2) When you do have time to ride outside for a decent period of time, ride with people who are infinitely better than you. This will give you the harsh wake up call/ kick up the bum you need to just get better!! My personal example of this comes in the form of one day me deciding it was a good idea to go for a long ride with current Olympic and World Champion Miss Dani King. Needless to say, I got an absolute kicking. And just for good measure, Laura Trott also made an appearance on said ride and proceeded to drop me as she rode easily up a climb. To cut a long and torturous story short, I blew so bad, so so bad that Dani had to physically push me home! No word of lie, I had blown so bad I had lost my sight and my legs would no longer turn, I even threatened to end our friendship! Thankfully she took me out for a posh burger in Hale and huge serving of Fro Yo and we can now remain friends. Moral of that story: It was a rude awakening and actually gave me a whole load of motivation to continue to get fit quick, in a sadistic kind of way.
3) Do not be afraid of riding in the Dark! It actually is surprisingly motivating as it gives you the sensation that you are riding very fast, that is until you look down at your speedo and see your not, therefore remove said speedo and morale will be considerably higher as you still think you are riding very fast! Good lights help, it’s worth the investment (Shameless plug: Hope Tech lights are the best). Especially if you are going MTBing in the dark, I have found you end up hurling yourself down stuff that if you could fully assess in the daylight then you might not attempt, therefore it doubles up as technical training too, Bonus!
4) I don’t have the time or the money to go get all buff in a gym, or also known as S&C. Don’t get me wrong I would like too, but it just doesn’t fit. So I have developed the Living room Gym! Ever get the urge to break into a lunge or squat? No me either, but if you just force yourself to do it 2-3 times a week I have found its better than nothing. Just using your own bodyweight is a good place to start, but then as you progress start holding household objects such as big books, bags of sugar or the less weird option of mini dumbbells. Do planks & push ups and if you’re really getting into it do some stretching at the end and there you have a little step into being a little bit better. It’s a bit like that Tesco advert ‘Every Little Helps’ a budget workout!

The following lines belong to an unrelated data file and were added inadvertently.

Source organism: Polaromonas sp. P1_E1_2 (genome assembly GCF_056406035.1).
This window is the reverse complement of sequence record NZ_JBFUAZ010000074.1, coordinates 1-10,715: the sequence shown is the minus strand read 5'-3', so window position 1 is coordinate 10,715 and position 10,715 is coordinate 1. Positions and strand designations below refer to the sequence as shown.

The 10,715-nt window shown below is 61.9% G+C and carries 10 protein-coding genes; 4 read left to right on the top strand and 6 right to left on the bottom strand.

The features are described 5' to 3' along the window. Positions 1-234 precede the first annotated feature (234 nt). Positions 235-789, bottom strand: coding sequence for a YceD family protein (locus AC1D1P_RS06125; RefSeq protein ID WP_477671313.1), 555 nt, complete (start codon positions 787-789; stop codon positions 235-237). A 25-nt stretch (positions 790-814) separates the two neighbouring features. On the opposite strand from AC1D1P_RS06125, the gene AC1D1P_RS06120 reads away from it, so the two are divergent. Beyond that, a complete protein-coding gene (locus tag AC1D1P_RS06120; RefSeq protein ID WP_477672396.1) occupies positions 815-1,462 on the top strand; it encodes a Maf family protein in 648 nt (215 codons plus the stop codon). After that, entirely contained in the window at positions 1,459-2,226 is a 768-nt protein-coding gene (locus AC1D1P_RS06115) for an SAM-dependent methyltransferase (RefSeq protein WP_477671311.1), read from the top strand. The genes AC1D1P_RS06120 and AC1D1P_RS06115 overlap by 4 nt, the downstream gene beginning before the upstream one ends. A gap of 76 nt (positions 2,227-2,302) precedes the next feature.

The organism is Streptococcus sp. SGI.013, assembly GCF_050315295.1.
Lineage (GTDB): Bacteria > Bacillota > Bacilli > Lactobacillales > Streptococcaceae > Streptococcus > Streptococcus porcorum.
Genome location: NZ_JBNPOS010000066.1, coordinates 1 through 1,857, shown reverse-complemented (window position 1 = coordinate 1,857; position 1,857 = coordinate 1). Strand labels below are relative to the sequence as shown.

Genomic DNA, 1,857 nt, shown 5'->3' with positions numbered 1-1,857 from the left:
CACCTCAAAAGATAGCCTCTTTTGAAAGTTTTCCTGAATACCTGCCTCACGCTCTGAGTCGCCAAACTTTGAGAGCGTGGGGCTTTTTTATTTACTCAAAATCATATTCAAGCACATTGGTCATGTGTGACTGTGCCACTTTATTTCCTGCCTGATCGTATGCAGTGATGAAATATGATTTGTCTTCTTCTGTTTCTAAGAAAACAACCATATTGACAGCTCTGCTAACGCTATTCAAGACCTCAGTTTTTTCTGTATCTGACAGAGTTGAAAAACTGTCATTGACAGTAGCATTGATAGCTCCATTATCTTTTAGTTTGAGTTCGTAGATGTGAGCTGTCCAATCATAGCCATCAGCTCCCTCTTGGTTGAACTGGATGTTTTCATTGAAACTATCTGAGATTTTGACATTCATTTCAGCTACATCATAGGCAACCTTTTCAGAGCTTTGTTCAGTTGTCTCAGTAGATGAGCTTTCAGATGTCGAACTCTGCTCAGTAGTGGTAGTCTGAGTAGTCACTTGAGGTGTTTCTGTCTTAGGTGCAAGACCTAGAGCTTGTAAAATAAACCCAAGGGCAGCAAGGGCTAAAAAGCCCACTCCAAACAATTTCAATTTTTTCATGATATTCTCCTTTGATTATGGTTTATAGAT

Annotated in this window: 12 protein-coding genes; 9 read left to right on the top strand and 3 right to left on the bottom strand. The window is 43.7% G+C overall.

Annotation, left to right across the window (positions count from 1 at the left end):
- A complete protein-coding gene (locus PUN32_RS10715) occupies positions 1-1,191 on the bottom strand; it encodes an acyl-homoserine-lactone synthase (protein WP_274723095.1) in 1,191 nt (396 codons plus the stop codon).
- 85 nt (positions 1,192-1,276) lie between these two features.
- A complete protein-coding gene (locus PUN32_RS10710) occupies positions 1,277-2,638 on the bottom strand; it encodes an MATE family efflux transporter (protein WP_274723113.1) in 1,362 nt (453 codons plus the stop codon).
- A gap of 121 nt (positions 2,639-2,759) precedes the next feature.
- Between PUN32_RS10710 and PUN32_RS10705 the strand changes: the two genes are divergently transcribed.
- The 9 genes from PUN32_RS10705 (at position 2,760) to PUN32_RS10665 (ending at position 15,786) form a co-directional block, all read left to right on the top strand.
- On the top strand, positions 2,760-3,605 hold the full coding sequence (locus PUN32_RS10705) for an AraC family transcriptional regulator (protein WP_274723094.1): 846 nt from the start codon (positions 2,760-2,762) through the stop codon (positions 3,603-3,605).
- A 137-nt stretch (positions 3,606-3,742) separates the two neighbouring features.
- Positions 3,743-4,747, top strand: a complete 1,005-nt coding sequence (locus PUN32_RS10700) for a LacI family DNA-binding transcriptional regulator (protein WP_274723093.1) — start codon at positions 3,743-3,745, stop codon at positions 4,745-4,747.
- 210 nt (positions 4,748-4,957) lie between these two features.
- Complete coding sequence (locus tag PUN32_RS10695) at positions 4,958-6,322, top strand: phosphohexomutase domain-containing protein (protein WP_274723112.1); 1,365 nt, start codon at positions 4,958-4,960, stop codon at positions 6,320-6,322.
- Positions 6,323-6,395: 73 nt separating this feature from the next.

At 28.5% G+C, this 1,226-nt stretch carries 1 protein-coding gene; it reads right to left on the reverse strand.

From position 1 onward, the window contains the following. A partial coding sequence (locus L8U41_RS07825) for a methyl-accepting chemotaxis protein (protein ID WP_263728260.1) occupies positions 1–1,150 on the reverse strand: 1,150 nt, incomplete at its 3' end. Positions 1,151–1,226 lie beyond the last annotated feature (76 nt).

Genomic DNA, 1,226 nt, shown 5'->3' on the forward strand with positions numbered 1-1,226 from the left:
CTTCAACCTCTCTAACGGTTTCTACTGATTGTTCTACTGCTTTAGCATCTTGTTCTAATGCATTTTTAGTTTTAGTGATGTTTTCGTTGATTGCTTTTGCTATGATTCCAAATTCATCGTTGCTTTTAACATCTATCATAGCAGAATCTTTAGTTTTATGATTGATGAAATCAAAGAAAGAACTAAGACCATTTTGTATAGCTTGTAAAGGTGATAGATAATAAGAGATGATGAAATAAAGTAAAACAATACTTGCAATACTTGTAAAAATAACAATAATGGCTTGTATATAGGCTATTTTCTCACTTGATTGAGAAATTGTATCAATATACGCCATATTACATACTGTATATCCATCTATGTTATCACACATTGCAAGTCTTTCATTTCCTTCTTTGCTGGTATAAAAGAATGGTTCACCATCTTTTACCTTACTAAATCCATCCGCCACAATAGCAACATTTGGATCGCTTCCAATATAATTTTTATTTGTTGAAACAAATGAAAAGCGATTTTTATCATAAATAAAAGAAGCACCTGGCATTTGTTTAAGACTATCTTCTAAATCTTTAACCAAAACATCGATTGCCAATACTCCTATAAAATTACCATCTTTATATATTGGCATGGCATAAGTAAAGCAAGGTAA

5) During this cold weather we have been having… then not having… then having again, I have made some huge kit misjudgments which I now believe may have worked to my advantage. For example, wearing less kit makes you cold and therefore to warm up you must ride faster. When you get 70km from home on the club run, you are frozen, you reach into your back pocket to put on your cape, the cape zip does not work, you remain frozen! The club run sets off back at a blistering pace, due to having less kit on I found I was more inclined to chew my stem, dig in and not get dropped as a) I was actually starting to warm up & b) I would get home and out of this god awful weather a hell of a lot faster.
There you have it! I must stress these are by no means recommendations, if I had the a bit more free time I would do things a lot differently, but you have to play the cards you are dealt. It remains to be seen what my season holds off the back of ‘that’, but thankfully I have an up and coming training camp in Majorca to do some proper training. I will let you know how it all goes.
Entries open for 2013 Scottish Cross Country MTB Series
Scottish Cycling and the Scottish Cross Country Association (SXC) are delighted to announce that online entries have now opened for the 2013 race series.
The season offers great racing opportunities on exciting courses, including the Highlands, Dumfries-shire and the newly developed Glasgow 2014 Commonwealth Games course at Cathkin Braes.
Each round will offer a variety of racing categories to accommodate all ages and abilities. For new racers there are several choices, Open or Beginner category to gain some experience or enter the age-appropriate category.
Race entries are live and riders can enter by clicking this link
There are also special online pre-entry rates offering a discount on the on-the-day prices. And by entering all five races online now, you will get one round completely free! *
The dates & venues for the 2013 series are:
Round 1: 17th March – Forfar, Angus
Round 2: 14th April – Fyrish, Highlands
Round 3: 12th May – Cathkin Braes, Glasgow
Round 4: 9th June – Drumlanrig, Dumfries & Galloway
Round 5: 1st September – Round combining with Scottish Champs at Kirroughtree Forest, Dumfries & Galloway
You can also keep up to date via the SXC facebook page
*with regards to the five for the price of four offer, enter all five in the usual way and you will be reimbursed for round 1